[Photos by Zach Rosing]




Thursday, March 14, 2019

Site-specific Fonseca Theatre Company production spotlights the legend and luster of Lady Day

When an actor portrays a famous person, mere mimicry isn't everything. But we expect a reasonable facsimile in order to get the uncanny thrill we have whenever a stage or screen depiction sets before us a celebrity we think
Monica Cantrell as Billie Holiday
we "know" well.

Opinions are sure to differ, but to get an outside example out of the way: I admired Sam Rockwell's impersonation of George W. Bush more than Christian Bale's otherwise amazing spittin' image of Dick Cheney in last year's "Vice." Rockwell's very approximateness to "Dubya" won me over.

Thus, I liked the obvious sense that I wasn't really seeing Billie Holiday before me Wednesday night when "Lady Day at Emerson's Bar and Grill" opened in a Fonseca Theatre Company production at the Linebacker Lounge. Monica Cantrell's full-fledged representation of the extravagantly admired singer came through most completely in her singing. When a performer with such a distinctive style as Holiday's can be so well re-created, you have all you need to make Lanie Robertson's play succeed.

Cantrell, who did the show a generation ago in a Phoenix Theatre production,  had that in abundance. Already in her first song, "I Wonder Where Our Love Has Gone," I had a catch in my throat. What a marvelous grasp of Billie Holiday she displayed there! The first time she sang the song's bridge, the touch of whimper she imparted to the words "treat me" was spot on. Other authentic touches — delicate ornamentation, perfect diction and pitch sense, and suitable expressiveness — kept animating Cantrell's performance throughout the 100-minute show.

Another Holiday characteristic,  behind-the-beat phrasing, never taken to the edge of distortion, was immaculate. It first showed up in the second song, "When a Woman Loves a Man." It helped put across the poignancy of "God Bless the Child," especially in the lingering phrase "that's got his own." Directed by Dena Toler (with music direction by Tim Brickley), Cantrell covered the Holiday spectrum — sometimes in the same song. "Easy Living" hinted at heartbreak, but had a smile at the end.

Stock-still and statuesque in a long white dress, she riveted the packed bar's attention with "Strange Fruit," the searing sketch of Southern lynching outrages that Holiday made a personal anthem. The way Cantrell sang the grotesque phrase focusing on the victims' appearance — "bulging eyes and twisted mouth" — dared listeners to avert their gaze. (The song focuses on Dixie atrocities, but the practice is often illustrated by a photo of a double lynching in Marion, Indiana, in 1930).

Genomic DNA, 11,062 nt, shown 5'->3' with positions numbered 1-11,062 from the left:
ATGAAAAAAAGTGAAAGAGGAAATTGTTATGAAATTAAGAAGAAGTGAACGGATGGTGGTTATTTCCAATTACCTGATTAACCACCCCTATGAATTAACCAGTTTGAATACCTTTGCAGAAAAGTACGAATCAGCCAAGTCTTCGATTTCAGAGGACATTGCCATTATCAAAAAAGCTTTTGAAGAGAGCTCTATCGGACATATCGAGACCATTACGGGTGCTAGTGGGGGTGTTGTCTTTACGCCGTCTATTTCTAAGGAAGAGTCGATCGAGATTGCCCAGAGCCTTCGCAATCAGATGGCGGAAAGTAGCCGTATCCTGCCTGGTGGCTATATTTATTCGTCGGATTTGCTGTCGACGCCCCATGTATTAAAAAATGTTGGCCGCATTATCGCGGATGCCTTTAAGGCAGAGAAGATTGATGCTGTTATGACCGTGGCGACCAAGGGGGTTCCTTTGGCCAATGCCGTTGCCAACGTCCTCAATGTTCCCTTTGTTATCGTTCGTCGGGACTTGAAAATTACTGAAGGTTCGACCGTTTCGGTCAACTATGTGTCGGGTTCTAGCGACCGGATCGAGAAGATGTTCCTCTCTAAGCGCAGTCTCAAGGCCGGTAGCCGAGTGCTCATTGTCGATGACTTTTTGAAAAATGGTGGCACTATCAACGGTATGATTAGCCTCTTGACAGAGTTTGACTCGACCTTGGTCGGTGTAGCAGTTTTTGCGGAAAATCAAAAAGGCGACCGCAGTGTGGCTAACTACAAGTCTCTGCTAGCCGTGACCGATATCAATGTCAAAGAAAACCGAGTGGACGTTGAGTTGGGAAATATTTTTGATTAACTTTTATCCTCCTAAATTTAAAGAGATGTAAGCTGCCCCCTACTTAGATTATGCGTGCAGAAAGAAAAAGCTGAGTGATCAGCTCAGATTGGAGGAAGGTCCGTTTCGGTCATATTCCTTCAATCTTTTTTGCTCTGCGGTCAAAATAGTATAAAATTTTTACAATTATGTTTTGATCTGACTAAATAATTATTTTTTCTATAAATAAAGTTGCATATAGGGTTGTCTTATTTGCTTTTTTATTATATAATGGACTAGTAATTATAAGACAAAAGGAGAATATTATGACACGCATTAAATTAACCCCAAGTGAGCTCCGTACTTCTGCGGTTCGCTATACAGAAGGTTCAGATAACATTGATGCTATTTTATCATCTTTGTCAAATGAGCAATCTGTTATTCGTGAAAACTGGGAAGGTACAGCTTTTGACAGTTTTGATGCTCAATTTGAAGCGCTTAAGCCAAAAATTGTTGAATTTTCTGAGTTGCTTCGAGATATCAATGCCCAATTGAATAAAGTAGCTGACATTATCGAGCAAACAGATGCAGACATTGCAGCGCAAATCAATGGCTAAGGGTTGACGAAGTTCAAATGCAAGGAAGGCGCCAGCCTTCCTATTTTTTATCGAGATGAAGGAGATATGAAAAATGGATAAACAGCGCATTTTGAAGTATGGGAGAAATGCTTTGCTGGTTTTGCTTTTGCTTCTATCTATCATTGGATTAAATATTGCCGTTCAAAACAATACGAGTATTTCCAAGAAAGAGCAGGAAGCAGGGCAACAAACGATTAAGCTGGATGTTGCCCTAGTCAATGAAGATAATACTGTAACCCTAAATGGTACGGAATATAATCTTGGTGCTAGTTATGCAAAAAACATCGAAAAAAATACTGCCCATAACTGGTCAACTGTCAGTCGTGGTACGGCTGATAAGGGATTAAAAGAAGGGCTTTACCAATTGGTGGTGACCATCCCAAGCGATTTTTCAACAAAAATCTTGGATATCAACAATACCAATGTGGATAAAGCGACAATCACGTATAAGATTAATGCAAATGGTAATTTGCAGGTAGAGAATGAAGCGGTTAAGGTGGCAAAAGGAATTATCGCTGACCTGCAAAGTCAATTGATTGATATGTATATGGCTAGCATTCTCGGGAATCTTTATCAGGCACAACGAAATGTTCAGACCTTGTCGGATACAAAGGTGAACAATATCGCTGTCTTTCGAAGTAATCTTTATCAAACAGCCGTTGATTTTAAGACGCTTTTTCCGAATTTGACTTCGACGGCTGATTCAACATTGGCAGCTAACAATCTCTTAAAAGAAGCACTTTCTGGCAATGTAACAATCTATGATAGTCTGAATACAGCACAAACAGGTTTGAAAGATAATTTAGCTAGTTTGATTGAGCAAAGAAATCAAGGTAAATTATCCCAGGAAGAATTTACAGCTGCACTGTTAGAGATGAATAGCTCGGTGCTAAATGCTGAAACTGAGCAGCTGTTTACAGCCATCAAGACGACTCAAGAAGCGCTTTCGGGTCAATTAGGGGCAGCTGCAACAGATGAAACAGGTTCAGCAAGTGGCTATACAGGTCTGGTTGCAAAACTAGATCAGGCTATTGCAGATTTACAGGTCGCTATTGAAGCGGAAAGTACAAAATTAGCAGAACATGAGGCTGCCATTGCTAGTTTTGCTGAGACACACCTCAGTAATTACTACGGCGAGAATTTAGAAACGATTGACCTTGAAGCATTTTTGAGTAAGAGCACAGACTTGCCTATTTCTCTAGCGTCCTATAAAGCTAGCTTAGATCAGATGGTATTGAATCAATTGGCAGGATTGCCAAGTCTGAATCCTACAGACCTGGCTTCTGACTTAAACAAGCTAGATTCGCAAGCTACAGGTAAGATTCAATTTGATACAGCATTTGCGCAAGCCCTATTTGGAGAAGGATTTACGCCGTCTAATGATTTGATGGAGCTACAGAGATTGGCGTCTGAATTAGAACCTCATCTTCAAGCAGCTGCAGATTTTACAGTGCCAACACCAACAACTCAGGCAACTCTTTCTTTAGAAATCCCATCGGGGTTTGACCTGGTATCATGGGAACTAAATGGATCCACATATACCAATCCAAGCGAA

Some fans of Holiday are swept away by her late period, when heartache and substance abuse had ravaged her voice. But though this show's setting is a Philadelphia dive bar in 1959, the year of Holiday's death, Cantrell's singing had the strengths of the singer in her prime. That seemed fully appropriate: The show is a portrait of an immortal, and why shouldn't her best work be evoked? The way she sang the lugubrious "Don't Explain" evoked some of that late-period fragility quite well.

Who knows how close the spoken words Robertson puts in the singer's mouth match reality? It's certain that the device of having her so fully address the audience between songs doesn't jibe with Holiday's mystique — the isolated diva on whose every note fans used to hang. But I think the anecdotes and the caustic comments about the hard life Holiday lived help complete the dramatic self-portrait. In all her talk, she honors her inspirations — Louis Armstrong for his feeling, Bessie Smith for her big voice — understandably leaving out Ethel Waters, with whom there was no love lost. She references her sorry episodes of prostitution, and she speaks with a combination of rue and affection of the unreliable men with whom she made risky liaisons. She speaks fondly of her triumphs as well, and the ambition that fueled her rise from the depths which eventually claimed her.

The show has  a few scraps of dialogue with her pianist, played by Jon Stombaugh, and her friend Emerson, the bar proprietor, voiced by producing director Bryan Fonseca. These serve to reinforce the mood of reminiscence as well as to allude to her ongoing health crises, which were to result in her early death at 44.

I leave to the end my misgivings about one long anecdote. It's a matter of tone, but how Cantrell delivered it may have been stipulated in the text. Obviously, I have never experienced racial discrimination. But I was surprised that Billie's story of her being denied use of the toilet in an upscale restaurant in Birmingham, Alabama, was treated as an amusing triumph. With the touring Artie Shaw band gamely agreeing to eat with her in the restaurant's kitchen, she had to endure the hostess's denial to her of access to the restroom. So she gleefully recounts her long-delayed response: peeing on the floor, and all over the racist maitresse-d'hotel's shoes. To me, that's a story of thorough humiliation — Billie's, not her appalling antagonist.